That which is without letters (parts) is the Fourth, beyond apprehension through ordinary means, the cessation of the phenomenal world, the auspicious and the non-dual. Thus Om is certainly the Self. He who knows thus enters the Self by the Self.

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    Re: The Taboo of Enlightenment

    Vanakkam all:

    Here in this lower level of ignorance we really have no idea whats going on up there in higher chakras.

    I agree with most everything that has been said already but wish to add a bit more from my experience.

    Re: "stepping up and offering their services." Traditionally, this is not how it happens. A teacher needs students first. Its not a proclamation. Students beg to be taught because they feel or see that this person has something they don't have. Because such a realised person doesn't have desires, fortunately for the rest of us, they agree to become teachers in this way.

    Rarely does a teacher state that they are enlightened. The students and devotees just start to gather around and it becomes an assumption, and the students do the labeling. This is not hard and fast. I have seen it come up in biographies especially. Think "Autobiography of a Yogi" . And here the purpose is to tell of the path, and the end, again just to benefit the devotees knowledge of what is coming for them, not as an ego boost.

    Snip, the whole area of Guru discussion can be controversial. Just like comparative religion can be. The devotees can and do get caught up in the "My Guru is better that your Guru" stupidity, from their own egos. I see it no differently than village mentality. The wise would never criticise any Guru, self-proclaimed or otherwise. There is really no point to it. (I guess there might be exceptions, especially in legal matters, if you were directly involved, in the same way for example it is against the law not to report child abuse, as a school teacher, if you become aware.)

    Aum Namasivaya

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    Re: The Taboo of Enlightenment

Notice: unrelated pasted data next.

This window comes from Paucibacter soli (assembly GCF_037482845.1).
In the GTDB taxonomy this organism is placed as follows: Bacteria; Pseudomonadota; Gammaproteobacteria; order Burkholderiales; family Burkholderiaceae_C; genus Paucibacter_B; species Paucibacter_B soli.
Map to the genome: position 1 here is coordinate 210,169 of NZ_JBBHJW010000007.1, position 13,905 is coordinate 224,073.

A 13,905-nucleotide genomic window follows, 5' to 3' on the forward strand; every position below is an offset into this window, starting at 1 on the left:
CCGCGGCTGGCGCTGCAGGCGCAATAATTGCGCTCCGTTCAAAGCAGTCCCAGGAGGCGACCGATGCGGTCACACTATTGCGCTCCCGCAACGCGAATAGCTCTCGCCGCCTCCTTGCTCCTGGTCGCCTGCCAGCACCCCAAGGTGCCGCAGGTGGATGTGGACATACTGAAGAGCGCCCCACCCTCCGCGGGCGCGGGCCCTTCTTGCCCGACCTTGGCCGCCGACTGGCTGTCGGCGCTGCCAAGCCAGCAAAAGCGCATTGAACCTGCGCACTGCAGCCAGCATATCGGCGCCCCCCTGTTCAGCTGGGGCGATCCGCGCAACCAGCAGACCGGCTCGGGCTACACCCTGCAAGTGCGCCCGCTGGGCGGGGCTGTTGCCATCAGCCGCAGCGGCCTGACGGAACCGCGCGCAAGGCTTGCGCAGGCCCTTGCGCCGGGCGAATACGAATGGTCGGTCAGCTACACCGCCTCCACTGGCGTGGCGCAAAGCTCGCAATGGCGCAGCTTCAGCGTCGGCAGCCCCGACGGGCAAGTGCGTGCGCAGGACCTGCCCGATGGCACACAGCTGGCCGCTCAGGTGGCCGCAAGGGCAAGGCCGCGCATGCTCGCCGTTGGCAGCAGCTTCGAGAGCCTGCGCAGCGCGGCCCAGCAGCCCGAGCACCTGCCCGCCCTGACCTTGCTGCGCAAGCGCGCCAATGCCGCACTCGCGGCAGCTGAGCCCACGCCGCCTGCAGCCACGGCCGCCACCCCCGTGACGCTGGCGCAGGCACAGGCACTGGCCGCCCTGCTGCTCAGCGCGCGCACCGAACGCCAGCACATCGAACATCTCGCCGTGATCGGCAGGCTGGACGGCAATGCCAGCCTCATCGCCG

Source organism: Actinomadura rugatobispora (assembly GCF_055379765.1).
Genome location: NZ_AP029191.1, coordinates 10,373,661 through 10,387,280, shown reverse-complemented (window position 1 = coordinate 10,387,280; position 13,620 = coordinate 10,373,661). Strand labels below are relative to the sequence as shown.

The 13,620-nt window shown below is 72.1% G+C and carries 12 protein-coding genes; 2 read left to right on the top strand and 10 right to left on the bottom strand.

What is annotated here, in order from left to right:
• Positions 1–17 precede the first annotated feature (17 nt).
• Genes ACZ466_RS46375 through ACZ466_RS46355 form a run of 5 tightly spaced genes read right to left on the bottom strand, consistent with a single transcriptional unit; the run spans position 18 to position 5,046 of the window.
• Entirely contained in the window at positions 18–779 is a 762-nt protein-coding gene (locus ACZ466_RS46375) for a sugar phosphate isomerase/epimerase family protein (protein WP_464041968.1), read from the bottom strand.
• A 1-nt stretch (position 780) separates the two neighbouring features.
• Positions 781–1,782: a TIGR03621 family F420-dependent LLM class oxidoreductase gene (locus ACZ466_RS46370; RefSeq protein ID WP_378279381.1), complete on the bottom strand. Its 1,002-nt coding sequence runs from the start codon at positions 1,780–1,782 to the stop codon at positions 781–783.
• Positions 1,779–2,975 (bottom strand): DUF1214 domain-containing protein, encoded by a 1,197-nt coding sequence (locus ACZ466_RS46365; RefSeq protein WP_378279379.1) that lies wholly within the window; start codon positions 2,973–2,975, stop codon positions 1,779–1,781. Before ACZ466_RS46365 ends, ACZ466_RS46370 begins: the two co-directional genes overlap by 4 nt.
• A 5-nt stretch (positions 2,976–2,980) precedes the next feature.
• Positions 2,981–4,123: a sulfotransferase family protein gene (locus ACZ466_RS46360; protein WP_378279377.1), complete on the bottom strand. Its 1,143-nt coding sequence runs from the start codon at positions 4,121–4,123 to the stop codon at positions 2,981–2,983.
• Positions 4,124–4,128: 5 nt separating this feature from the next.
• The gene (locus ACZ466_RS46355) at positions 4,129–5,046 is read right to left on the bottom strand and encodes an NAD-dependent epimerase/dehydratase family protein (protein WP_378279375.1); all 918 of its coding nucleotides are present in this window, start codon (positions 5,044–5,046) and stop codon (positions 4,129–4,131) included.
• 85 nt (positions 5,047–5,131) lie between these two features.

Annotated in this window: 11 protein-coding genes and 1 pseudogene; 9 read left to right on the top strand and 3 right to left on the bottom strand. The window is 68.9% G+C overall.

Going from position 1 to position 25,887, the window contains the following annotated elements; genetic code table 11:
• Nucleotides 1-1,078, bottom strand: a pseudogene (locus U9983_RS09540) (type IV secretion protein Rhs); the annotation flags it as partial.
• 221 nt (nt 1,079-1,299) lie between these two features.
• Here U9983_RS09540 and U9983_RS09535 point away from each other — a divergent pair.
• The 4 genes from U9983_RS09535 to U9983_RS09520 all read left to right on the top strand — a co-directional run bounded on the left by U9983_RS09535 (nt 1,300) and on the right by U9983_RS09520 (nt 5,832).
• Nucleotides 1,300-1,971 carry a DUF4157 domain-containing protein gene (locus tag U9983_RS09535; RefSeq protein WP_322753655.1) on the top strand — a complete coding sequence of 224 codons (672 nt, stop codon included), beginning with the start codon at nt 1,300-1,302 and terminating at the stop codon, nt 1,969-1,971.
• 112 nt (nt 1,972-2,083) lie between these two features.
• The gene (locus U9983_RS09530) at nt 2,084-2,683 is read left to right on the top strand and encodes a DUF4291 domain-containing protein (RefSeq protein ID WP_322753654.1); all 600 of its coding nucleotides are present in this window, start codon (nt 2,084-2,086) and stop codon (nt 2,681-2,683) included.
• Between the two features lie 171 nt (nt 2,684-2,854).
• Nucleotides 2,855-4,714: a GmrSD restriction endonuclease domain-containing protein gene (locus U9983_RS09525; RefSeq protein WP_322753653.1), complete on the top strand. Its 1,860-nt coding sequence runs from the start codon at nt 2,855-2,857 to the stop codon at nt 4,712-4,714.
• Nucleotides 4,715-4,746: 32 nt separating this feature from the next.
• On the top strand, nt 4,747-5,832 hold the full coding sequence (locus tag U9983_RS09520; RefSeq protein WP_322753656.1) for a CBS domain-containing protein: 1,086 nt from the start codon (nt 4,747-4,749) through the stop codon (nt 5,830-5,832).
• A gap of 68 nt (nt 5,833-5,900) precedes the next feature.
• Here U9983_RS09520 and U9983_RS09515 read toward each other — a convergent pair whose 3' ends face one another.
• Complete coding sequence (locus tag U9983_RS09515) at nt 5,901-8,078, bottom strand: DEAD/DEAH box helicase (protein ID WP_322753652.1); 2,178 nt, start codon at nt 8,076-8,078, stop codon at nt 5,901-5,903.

Snip: After re-reading your post, further thoughts arise. I think (perhaps I'm wrong) you have seen people jump all over others who make this claim. I myself have probably done it. We are both rational and emotional beings. Although at a deeper level it is certainly not wise to jump on such, because we really don't know, and there's no point, a part of us wants to say something.

    The main reason, for me, is that self-realisation begets wisdom. This is the assumption. So when a person comes on here or elsewhere making such claims, and then follows it up with petty argument, name-calling, illogical arguments, etc., our rational minds just come to the rational conclusion that he or she can't be what they say they are. But our emotions are also insulted. Most of us have a certain pride, a certain dignity, regarding the ancient path called Sanatana Dharma, even reflected in the thread 'I am a Hindu". So in a way this person insults all of us, by making such claims, because it makes all of us look like fools, even though they may indeed be speaking the truth.


    Aum Namasivaya

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    Re: The Taboo of Enlightenment

    Thank you Yajvan, Atanu and Eastern Mind
    Your posts are filled with depth and brimming with new perspectives that it is difficult to find a place to begin in reply.

    I have offered some thoughts in reply below yours:

    Quote Originally Posted by atanu View Post
    This is an interesting point. I do not think that I have heard any known Guru or a Rishi to have claimed "I am Jivanmukta", except in the meditative mode of "Soham" etc. I think, in general, that such statements can only come from the fraudulent, who do not know the Kena teachings, shown to us by Brahman in a post. Jivamukti is unbroken knowledge of Brahman. But Kena Upanishad plainly says that one who says "I know Brahman" does not know Brahman. .
    “I know Brahman” implies there is an “I” to know. Brahman is known to Brahman. Brahman must be known, otherwise the state of a Jivanmutkta would still be in ignorance, would it not? The difference is that the Jivanmukta no longer sees a separation. I think this too is captured in your following sentence, i.e. “They cannot utter “I am Jivan Mukta”” nor do they see others. You say this below:

    Quote Originally Posted by atanu View Post